Designing The Fishpool Inn: an interview with Ken Roscoe from Lister Carter

Lister Carter is a bespoke design and fit-out company based in Chester. They work with independent clients from Michelin star restaurants and gastro pubs to boutique shops. All their clients have one thing in common and that is a passion for their environment and a desire that their interiors should have something truly unique with genuine attention to detail.

We interviewed Ken Roscoe from Lister Carter to find out more about their approach to designing The Fishpool Inn.

 

1) What is the scope of your involvement and how early on did you get involved in the refurbishment of The Fishpool Inn?

We actually hate the phrase ‘interior designer’ because it sounds like we only choose cushions and curtains where actually we’re more interior architects because we influence the building from the inside out. This way every part of the fabric of the building feels like one seamless design rather than an architect creating the outside of the building & an interior designer creating the inside.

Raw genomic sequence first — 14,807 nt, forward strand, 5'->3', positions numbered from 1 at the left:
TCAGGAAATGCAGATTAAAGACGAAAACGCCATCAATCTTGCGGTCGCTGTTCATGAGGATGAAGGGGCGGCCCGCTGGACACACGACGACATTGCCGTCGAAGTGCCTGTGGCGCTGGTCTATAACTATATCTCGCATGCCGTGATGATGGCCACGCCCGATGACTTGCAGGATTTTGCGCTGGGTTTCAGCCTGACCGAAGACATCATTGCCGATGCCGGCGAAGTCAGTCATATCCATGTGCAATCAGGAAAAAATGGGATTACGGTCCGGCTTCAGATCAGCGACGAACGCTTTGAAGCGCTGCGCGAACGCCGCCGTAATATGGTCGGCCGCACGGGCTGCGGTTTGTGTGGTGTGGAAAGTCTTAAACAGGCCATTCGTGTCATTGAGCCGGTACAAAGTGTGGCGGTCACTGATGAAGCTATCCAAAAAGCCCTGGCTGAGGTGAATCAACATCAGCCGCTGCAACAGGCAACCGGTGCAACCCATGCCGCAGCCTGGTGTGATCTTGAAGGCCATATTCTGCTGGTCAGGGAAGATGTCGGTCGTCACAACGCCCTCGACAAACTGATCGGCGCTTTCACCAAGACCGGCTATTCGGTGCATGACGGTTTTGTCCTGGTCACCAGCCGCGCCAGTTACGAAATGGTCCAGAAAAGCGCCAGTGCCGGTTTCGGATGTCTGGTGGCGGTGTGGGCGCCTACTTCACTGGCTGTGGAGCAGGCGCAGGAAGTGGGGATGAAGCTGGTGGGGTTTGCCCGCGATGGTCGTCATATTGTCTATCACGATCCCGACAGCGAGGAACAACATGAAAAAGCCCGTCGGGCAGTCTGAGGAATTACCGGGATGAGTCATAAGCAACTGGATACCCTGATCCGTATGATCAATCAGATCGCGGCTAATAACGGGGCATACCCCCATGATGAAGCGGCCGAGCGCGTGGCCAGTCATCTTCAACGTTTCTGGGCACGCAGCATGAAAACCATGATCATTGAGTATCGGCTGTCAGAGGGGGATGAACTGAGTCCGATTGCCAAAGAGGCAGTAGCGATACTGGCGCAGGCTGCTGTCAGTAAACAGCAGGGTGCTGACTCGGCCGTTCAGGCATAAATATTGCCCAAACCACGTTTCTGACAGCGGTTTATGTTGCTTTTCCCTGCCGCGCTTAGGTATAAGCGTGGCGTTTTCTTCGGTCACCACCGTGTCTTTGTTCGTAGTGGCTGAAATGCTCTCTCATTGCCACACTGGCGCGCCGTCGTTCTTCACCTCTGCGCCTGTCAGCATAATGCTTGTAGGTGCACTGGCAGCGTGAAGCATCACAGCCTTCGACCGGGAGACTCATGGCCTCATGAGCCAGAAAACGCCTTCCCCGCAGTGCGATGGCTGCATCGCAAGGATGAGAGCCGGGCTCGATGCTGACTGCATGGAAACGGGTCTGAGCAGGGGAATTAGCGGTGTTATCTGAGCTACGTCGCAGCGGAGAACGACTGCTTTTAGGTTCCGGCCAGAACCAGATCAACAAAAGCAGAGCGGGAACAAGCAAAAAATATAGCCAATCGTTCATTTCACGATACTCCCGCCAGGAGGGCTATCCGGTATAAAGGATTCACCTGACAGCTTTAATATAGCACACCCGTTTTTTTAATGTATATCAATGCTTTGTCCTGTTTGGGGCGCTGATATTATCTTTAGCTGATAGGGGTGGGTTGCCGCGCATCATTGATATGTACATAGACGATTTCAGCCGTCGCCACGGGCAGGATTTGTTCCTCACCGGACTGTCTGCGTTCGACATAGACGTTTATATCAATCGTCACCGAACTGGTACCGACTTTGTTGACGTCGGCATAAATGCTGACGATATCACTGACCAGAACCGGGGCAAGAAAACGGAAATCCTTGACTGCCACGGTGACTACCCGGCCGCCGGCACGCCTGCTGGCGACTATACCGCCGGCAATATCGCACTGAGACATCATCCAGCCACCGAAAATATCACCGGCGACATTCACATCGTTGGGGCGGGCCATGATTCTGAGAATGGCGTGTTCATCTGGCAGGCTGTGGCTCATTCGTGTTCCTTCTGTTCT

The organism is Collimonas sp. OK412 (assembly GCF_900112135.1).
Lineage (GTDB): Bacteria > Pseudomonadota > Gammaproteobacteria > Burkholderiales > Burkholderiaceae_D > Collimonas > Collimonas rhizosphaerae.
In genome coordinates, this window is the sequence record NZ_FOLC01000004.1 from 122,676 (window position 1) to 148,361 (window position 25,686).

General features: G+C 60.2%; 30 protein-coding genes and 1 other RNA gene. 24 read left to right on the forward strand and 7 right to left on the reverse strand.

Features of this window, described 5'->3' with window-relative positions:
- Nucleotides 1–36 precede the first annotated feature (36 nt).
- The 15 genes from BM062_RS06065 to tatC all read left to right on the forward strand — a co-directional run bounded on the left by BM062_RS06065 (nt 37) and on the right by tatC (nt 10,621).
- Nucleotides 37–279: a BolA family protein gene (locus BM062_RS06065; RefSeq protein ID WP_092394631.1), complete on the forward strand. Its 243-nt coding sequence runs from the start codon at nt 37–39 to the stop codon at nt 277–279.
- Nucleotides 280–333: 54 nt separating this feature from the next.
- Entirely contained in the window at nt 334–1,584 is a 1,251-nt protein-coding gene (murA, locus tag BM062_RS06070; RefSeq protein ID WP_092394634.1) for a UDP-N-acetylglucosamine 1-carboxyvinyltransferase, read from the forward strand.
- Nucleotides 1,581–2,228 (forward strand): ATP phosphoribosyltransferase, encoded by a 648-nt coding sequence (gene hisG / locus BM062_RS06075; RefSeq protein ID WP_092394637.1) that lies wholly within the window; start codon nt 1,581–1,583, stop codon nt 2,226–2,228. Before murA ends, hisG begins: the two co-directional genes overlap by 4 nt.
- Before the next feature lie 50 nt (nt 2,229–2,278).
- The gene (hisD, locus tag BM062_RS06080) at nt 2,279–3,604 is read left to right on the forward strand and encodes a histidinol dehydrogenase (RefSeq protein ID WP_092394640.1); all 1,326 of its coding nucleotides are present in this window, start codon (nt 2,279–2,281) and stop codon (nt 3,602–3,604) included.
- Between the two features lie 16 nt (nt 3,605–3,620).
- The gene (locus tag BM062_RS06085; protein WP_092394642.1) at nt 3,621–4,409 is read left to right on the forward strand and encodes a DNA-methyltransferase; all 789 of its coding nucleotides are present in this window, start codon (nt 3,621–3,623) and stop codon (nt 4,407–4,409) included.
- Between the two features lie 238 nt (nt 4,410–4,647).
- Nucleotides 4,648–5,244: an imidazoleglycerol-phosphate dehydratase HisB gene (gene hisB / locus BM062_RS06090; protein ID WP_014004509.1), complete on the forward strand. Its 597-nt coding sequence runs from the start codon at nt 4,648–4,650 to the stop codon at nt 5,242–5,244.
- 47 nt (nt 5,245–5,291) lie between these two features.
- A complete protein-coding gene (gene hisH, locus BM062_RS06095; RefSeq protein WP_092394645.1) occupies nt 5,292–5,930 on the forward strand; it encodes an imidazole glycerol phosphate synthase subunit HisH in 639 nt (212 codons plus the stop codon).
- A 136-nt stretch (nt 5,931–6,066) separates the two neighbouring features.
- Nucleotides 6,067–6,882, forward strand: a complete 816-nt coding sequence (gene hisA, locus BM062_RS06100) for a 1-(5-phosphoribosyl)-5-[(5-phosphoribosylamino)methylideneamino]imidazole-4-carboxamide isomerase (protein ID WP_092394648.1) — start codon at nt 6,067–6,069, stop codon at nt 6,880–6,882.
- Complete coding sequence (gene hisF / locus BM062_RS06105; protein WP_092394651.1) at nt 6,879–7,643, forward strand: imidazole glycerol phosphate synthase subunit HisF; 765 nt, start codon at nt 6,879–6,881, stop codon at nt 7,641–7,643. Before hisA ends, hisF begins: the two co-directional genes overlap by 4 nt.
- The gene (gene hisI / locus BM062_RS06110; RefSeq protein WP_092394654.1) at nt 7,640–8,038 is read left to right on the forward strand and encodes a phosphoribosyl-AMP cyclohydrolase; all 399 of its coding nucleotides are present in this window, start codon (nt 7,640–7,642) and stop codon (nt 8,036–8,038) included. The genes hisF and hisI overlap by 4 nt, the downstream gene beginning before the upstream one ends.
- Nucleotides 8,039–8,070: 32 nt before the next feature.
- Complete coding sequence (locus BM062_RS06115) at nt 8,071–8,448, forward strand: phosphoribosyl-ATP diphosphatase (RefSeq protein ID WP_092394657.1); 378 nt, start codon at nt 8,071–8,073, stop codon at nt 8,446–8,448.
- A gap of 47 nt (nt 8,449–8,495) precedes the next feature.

2) What is the overall design theme for The Fishpool?

It truly is a country retreat. When you walk in through the first front doors you walk into a double height vaulted ceiling with oak panelling, oak flooring and staircase leading up to the male/female toilets. You get the feel of the old building and that’s the one thing we wanted to retain.

The Fishpool had lots of little nooks and we’ve kept the L-shaped barn as a series of compartments each having their own feel: the first two rooms look a bit like an old boys’ bar with oak peg rails on the wall, an old tiled floor and very traditional bar with hand pumps. It feels very local.

The next set of rooms become more like library spaces and we’ve dedicated a couple of rooms to the theme of polo and we’re working with the Cheshire Polo Club to collate historical images of the sport. The whole sporting, hunting, shooting, fishing theme feels really apt for a building like this in the heart of Cheshire.

3) What first impressions do you want to create for a customer visiting The Fishpool Inn for the first time?